So Prop 1 Passed. Now What's Next For Austin's Medical School? (Updated)
Update (Nov. 7, 6 a.m.): The final tally shows Central Health's Proposition 1 passed 54.67 percent (186,128 votes) to 45.33 percent (154,308).
Original Story (Nov. 7, 12:12 a.m.): It looks like Austin is getting a medical school.
As of this writing, Central Health’s Prop 1 is ahead 54 percent (176,755 votes) to 46 percent (148,375). Numbers like that were enough for Prop 1 supporters to declare victory at the Driskill Hotel earlier this evening.
As part of Prop 1, the University of Texas has pledged upwards of $25 million annually for a medical school, while Seton Hospital has announced it will build a $250 million “teaching hospital” to replace the aging University Medical Center Brackenridge.
“Almost immediately, you will start seeing an effort to recruit a dean of a medical school,” State Sen. Kirk Watson tells KUT News.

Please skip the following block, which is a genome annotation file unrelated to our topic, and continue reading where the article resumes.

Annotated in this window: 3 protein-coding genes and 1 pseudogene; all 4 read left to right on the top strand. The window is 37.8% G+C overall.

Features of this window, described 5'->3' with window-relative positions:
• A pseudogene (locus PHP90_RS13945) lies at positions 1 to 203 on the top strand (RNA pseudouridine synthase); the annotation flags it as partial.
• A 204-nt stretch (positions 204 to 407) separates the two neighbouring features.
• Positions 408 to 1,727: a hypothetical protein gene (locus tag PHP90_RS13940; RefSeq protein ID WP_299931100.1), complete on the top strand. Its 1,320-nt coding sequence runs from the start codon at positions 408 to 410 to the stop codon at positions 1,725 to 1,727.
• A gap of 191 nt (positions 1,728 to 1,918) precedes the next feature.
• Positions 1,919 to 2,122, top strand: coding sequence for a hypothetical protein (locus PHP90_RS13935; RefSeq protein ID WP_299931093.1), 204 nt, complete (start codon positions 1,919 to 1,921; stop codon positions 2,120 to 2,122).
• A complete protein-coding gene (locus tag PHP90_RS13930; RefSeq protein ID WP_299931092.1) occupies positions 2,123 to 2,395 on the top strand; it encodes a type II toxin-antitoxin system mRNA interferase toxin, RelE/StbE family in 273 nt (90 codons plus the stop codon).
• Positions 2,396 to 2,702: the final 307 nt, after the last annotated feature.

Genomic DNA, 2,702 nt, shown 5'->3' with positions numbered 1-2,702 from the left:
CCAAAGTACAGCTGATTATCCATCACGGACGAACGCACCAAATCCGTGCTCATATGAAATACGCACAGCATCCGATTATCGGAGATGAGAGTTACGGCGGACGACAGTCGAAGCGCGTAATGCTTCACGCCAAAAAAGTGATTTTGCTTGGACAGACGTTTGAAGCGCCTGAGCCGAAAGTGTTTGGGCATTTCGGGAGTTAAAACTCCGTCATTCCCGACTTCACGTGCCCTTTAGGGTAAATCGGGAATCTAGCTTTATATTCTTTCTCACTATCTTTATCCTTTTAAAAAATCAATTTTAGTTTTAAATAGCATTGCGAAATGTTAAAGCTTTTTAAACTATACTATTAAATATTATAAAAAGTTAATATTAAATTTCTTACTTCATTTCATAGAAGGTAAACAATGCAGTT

“You will see Seton and the Seton health care family finish up the process of getting final approval for the tentative commitment of at least $250 million for the teaching hospital," Watson says. "We will start the process of doing architectural and engineering work for the location of the modern teaching hospital and the medical facilities that you will need.”
The crux of Prop 1 is a Medicaid 1115 waiver, federal funding which is offered to states which are “using innovative service delivery systems that improve care, increase efficiency, and reduce costs.” The waiver associated with Central Health’s project, the 'Texas Healthcare Transformation and Quality Improvement Program,' offers a nearly $1.50 federal match to every local dollar Central Health raises.